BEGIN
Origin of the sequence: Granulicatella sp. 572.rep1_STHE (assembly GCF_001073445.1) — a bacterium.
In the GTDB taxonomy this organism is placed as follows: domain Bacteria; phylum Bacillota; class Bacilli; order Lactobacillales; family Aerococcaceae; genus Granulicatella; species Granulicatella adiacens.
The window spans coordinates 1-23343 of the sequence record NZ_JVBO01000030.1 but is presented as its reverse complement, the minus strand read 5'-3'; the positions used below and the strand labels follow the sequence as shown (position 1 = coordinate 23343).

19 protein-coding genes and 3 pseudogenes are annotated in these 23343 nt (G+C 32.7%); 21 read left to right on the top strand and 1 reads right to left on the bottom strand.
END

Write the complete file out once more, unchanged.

Origin of the sequence: Granulicatella sp. 572.rep1_STHE (assembly GCF_001073445.1) — a bacterium.
In the GTDB taxonomy this organism is placed as follows: domain Bacteria; phylum Bacillota; class Bacilli; order Lactobacillales; family Aerococcaceae; genus Granulicatella; species Granulicatella adiacens.
The window spans coordinates 1-23343 of the sequence record NZ_JVBO01000030.1 but is presented as its reverse complement, the minus strand read 5'-3'; the positions used below and the strand labels follow the sequence as shown (position 1 = coordinate 23343).

19 protein-coding genes and 3 pseudogenes are annotated in these 23343 nt (G+C 32.7%); 21 read left to right on the top strand and 1 reads right to left on the bottom strand.